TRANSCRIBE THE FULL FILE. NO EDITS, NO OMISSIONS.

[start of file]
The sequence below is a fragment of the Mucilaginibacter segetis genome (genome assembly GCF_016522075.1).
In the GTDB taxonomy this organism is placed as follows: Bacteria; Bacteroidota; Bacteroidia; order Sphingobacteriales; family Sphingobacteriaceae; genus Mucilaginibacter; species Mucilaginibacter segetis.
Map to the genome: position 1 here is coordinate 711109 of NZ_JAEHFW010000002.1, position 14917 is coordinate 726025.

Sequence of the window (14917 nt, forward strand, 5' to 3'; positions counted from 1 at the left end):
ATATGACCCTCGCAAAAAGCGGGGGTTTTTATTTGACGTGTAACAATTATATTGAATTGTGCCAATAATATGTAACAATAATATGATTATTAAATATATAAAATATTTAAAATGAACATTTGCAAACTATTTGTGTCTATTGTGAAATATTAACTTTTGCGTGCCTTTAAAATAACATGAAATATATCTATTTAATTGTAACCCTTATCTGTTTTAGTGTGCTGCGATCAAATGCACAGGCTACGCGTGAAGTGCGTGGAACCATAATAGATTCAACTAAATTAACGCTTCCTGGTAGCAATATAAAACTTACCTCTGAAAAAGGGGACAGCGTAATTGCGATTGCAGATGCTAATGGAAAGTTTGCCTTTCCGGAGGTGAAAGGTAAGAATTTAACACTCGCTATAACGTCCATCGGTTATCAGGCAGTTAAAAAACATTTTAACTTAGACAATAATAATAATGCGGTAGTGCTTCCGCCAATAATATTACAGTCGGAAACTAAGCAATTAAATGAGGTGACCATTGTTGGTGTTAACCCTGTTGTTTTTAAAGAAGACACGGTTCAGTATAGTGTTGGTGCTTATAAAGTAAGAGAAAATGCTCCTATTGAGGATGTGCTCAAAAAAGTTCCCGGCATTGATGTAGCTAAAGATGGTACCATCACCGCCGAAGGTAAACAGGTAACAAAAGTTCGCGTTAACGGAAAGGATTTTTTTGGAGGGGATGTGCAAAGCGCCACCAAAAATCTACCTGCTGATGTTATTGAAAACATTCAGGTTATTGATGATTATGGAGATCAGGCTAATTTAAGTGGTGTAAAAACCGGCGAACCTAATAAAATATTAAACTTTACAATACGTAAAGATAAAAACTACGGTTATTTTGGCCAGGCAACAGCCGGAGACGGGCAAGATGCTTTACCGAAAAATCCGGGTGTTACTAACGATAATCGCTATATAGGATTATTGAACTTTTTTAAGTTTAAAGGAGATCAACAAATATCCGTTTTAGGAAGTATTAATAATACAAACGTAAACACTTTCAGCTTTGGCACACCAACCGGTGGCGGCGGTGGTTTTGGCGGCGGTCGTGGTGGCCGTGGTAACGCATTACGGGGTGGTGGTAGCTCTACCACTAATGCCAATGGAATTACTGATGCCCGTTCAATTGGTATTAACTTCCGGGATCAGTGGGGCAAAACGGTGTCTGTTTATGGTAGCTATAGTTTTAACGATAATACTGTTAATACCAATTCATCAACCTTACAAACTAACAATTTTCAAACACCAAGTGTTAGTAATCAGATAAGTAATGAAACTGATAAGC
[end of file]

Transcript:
The sequence below is a fragment of the Mucilaginibacter segetis genome (genome assembly GCF_016522075.1).
In the GTDB taxonomy this organism is placed as follows: Bacteria; Bacteroidota; Bacteroidia; order Sphingobacteriales; family Sphingobacteriaceae; genus Mucilaginibacter; species Mucilaginibacter segetis.
Map to the genome: position 1 here is coordinate 711109 of NZ_JAEHFW010000002.1, position 14917 is coordinate 726025.

Sequence of the window (14917 nt, forward strand, 5' to 3'; positions counted from 1 at the left end):
ATATGACCCTCGCAAAAAGCGGGGGTTTTTATTTGACGTGTAACAATTATATTGAATTGTGCCAATAATATGTAACAATAATATGATTATTAAATATATAAAATATTTAAAATGAACATTTGCAAACTATTTGTGTCTATTGTGAAATATTAACTTTTGCGTGCCTTTAAAATAACATGAAATATATCTATTTAATTGTAACCCTTATCTGTTTTAGTGTGCTGCGATCAAATGCACAGGCTACGCGTGAAGTGCGTGGAACCATAATAGATTCAACTAAATTAACGCTTCCTGGTAGCAATATAAAACTTACCTCTGAAAAAGGGGACAGCGTAATTGCGATTGCAGATGCTAATGGAAAGTTTGCCTTTCCGGAGGTGAAAGGTAAGAATTTAACACTCGCTATAACGTCCATCGGTTATCAGGCAGTTAAAAAACATTTTAACTTAGACAATAATAATAATGCGGTAGTGCTTCCGCCAATAATATTACAGTCGGAAACTAAGCAATTAAATGAGGTGACCATTGTTGGTGTTAACCCTGTTGTTTTTAAAGAAGACACGGTTCAGTATAGTGTTGGTGCTTATAAAGTAAGAGAAAATGCTCCTATTGAGGATGTGCTCAAAAAAGTTCCCGGCATTGATGTAGCTAAAGATGGTACCATCACCGCCGAAGGTAAACAGGTAACAAAAGTTCGCGTTAACGGAAAGGATTTTTTTGGAGGGGATGTGCAAAGCGCCACCAAAAATCTACCTGCTGATGTTATTGAAAACATTCAGGTTATTGATGATTATGGAGATCAGGCTAATTTAAGTGGTGTAAAAACCGGCGAACCTAATAAAATATTAAACTTTACAATACGTAAAGATAAAAACTACGGTTATTTTGGCCAGGCAACAGCCGGAGACGGGCAAGATGCTTTACCGAAAAATCCGGGTGTTACTAACGATAATCGCTATATAGGATTATTGAACTTTTTTAAGTTTAAAGGAGATCAACAAATATCCGTTTTAGGAAGTATTAATAATACAAACGTAAACACTTTCAGCTTTGGCACACCAACCGGTGGCGGCGGTGGTTTTGGCGGCGGTCGTGGTGGCCGTGGTAACGCATTACGGGGTGGTGGTAGCTCTACCACTAATGCCAATGGAATTACTGATGCCCGTTCAATTGGTATTAACTTCCGGGATCAGTGGGGCAAAACGGTGTCTGTTTATGGTAGCTATAGTTTTAACGATAATACTGTTAATACCAATTCATCAACCTTACAAACTAACAATTTTCAAACACCAAGTGTTAGTAATCAGATAAGTAATGAAACTGATAAGC